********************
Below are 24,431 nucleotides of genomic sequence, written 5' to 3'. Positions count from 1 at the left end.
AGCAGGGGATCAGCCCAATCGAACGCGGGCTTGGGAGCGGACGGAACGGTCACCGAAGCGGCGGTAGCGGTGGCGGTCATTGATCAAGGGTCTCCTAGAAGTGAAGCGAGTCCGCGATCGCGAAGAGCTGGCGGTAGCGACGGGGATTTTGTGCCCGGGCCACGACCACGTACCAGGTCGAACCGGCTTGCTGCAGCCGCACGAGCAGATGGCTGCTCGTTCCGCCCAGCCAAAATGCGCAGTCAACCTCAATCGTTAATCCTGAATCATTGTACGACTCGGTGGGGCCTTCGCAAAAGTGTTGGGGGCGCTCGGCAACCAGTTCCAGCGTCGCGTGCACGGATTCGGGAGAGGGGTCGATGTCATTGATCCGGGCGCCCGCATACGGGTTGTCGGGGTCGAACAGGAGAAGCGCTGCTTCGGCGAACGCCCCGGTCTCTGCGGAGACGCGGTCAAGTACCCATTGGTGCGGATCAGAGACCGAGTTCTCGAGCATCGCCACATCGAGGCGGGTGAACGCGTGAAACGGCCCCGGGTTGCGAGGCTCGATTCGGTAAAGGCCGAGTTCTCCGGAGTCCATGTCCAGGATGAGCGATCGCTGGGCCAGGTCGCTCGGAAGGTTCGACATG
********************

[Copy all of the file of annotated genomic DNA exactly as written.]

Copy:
Below are 24,431 nucleotides of genomic sequence, written 5' to 3'. Positions count from 1 at the left end.
AGCAGGGGATCAGCCCAATCGAACGCGGGCTTGGGAGCGGACGGAACGGTCACCGAAGCGGCGGTAGCGGTGGCGGTCATTGATCAAGGGTCTCCTAGAAGTGAAGCGAGTCCGCGATCGCGAAGAGCTGGCGGTAGCGACGGGGATTTTGTGCCCGGGCCACGACCACGTACCAGGTCGAACCGGCTTGCTGCAGCCGCACGAGCAGATGGCTGCTCGTTCCGCCCAGCCAAAATGCGCAGTCAACCTCAATCGTTAATCCTGAATCATTGTACGACTCGGTGGGGCCTTCGCAAAAGTGTTGGGGGCGCTCGGCAACCAGTTCCAGCGTCGCGTGCACGGATTCGGGAGAGGGGTCGATGTCATTGATCCGGGCGCCCGCATACGGGTTGTCGGGGTCGAACAGGAGAAGCGCTGCTTCGGCGAACGCCCCGGTCTCTGCGGAGACGCGGTCAAGTACCCATTGGTGCGGATCAGAGACCGAGTTCTCGAGCATCGCCACATCGAGGCGGGTGAACGCGTGAAACGGCCCCGGGTTGCGAGGCTCGATTCGGTAAAGGCCGAGTTCTCCGGAGTCCATGTCCAGGATGAGCGATCGCTGGGCCAGGTCGCTCGGAAGGTTCGACATG